Musician Anna Lee '20 was caught by surprise when a child asked her ensemble a deeply philosophical question about artmaking. The question raised more than just an answer.
By Guest Blogger Anna Lee '20
Anna Lee ’20, a resident of Lowell House concentrating in Comparative Literature, was awarded an Artist Development Fellowship to attend the Ravinia Festival’s Steans Music Institute Program for Piano and Strings. Lee has performed as soloist with the New York Philharmonic, Frankfurt Radio Orchestra and Singapore Symphony Orchestra, among other orchestras. She has also performed with world-renowned musicians such as Christoph Eschenbach, Mitsuko Uchida and Steven Isserlis. Her senior thesis focuses on the role of music in society by using poetry to look at rhythm, rhyme and the musical play of words. After graduation, she plans to pursue a career in music performance and pedagogy.
As part of the Program for Piano and Strings at the Ravinia Festival's Steans Music Institute, I participated in what I expected to be a fairly uneventful outreach session, called Reach, Teach, Play. After performing the first movement of César Franck’s Piano Quintet, the musicians took questions from kids ages 8 to 12, and this one question led to a startling conversation: “How do you play if you are disappointed or feel bad? Or just don't want to?”
My colleagues and I looked at each other, trying to come up with words for a question that was at once both deeply philosophical and obviously simple. The most direct – and perhaps most cynical – answer would have been: “This is our job, and we all have to go to work even if we don't always want to”. After all, playing music is what we do for a living. But we knew that this kid was asking a different question, a question hinting at the root of why we had all chosen this profession.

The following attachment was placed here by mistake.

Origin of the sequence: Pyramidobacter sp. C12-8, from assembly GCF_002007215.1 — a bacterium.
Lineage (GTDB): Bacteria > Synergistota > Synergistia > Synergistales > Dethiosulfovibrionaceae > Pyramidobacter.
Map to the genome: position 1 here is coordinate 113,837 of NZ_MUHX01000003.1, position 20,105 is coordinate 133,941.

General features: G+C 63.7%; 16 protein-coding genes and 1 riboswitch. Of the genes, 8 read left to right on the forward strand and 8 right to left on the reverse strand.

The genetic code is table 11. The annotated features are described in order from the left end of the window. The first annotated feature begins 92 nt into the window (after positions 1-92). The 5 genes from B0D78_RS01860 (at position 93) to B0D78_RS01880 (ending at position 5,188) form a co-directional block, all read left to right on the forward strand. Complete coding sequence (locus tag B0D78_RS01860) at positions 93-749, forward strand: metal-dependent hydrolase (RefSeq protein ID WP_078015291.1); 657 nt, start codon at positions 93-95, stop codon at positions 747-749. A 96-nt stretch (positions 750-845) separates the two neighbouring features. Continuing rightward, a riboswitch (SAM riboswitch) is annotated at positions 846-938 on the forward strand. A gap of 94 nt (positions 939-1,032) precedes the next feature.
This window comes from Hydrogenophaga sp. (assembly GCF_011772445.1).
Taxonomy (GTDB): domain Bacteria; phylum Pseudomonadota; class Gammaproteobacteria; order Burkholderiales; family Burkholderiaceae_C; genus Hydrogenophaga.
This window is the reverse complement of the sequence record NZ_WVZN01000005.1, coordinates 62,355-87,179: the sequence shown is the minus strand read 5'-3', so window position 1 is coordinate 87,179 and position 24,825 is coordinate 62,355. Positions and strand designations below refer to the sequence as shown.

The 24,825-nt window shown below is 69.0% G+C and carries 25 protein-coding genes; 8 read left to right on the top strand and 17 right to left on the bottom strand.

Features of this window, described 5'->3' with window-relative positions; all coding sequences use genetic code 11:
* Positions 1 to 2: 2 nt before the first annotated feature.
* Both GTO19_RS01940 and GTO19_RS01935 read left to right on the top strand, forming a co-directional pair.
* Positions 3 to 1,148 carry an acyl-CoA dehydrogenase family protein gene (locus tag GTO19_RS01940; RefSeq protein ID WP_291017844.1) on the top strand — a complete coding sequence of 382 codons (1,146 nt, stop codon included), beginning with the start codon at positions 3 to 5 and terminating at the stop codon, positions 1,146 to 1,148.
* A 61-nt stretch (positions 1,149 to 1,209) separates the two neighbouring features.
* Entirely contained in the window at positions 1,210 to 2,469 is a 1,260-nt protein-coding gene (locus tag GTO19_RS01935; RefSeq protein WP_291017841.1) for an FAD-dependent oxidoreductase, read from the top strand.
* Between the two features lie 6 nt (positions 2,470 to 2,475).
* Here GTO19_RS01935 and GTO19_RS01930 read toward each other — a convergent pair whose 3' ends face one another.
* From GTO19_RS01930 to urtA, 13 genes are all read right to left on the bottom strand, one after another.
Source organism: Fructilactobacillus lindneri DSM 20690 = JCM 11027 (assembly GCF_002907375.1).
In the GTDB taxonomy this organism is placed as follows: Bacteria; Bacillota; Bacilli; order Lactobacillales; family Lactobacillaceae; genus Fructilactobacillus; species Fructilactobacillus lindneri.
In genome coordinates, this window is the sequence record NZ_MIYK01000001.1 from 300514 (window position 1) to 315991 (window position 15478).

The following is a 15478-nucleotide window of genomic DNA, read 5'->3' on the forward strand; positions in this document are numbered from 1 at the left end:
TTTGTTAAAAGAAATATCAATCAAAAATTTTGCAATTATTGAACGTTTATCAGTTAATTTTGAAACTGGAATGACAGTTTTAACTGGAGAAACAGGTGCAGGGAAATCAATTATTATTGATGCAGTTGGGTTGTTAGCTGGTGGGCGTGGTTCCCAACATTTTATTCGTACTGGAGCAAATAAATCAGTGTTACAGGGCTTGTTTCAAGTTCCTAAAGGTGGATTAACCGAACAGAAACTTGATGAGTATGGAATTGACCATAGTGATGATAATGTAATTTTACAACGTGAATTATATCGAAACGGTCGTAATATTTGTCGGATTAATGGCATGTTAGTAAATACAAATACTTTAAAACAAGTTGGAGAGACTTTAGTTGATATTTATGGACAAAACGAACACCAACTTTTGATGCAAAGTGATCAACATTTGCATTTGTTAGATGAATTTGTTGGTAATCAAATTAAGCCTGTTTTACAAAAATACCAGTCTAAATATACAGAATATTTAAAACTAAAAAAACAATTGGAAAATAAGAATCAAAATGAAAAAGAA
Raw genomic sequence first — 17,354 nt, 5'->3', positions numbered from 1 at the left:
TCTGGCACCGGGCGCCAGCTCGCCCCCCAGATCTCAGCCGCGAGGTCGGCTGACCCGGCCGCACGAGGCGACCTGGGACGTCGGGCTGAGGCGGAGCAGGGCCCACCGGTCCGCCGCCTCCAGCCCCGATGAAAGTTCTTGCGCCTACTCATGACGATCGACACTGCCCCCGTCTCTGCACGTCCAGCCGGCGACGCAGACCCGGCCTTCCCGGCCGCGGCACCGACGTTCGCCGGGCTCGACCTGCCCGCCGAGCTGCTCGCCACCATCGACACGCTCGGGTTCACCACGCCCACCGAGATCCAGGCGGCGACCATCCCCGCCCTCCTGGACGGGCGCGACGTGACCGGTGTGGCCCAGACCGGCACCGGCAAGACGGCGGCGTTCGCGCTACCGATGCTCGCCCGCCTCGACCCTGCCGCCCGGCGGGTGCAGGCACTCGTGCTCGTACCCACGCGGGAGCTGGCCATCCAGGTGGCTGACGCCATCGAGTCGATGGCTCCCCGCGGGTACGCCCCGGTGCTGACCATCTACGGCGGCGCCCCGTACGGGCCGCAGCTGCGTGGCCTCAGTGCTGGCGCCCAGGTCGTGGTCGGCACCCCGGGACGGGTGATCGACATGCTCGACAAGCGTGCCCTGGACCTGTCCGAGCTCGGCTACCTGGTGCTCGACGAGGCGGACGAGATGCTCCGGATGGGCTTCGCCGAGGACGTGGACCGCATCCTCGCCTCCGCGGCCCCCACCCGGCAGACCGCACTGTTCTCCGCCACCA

Eventually, our first violinist Raphaëlle answered: “We still play even if we are sad or don't have the right energy to because whatever we have, we give it to the music, and the music accepts it. You know, sometimes it feels like everything is too difficult and you just don't want to do anything, but with music, it is always there for you.” It was as close to a sincere answer as any of us could have hoped for.
Later, our group was sharing our reflections on the session and we came back to this powerfully simple question. We realized that we all had decided to dedicate our lives to music because even with all of the doubts, sore muscles, diminishing funds and the terrifying news that the arts are rapidly diminishing in society, we had at some point in our lives so strongly felt that music needs to be played and heard – because if we just turn to it, it would accept whoever we are, wherever we are. For us, music is the universal voice that answers hard, unspoken questions, and at the same time, the most specific voice that addresses the deeper root of why we asked these questions in the first place.
Maybe it's a moot point to make to those who already love the arts, but I'm not sure it can be overstated: Music, or any art, is indispensable and incredibly fundamental to personal and societal flourishing. For crying out loud, art needs to be heard, seen, felt, touched and experienced on a daily basis in order to feed the parts of human beings that cannot be nourished with food. Art is a crying, out loud, of human compassion, desire, need, that which often cannot be explained. As Robin Williams’ character in the movie Dead Poets Society so succinctly put it: “Medicine, law, business, engineering – these are noble pursuits and necessary to sustain life. But poetry, beauty, romance, love – these are what we stay alive for.”
As for me, I will continue to do what I can: Play out loud the music I so love.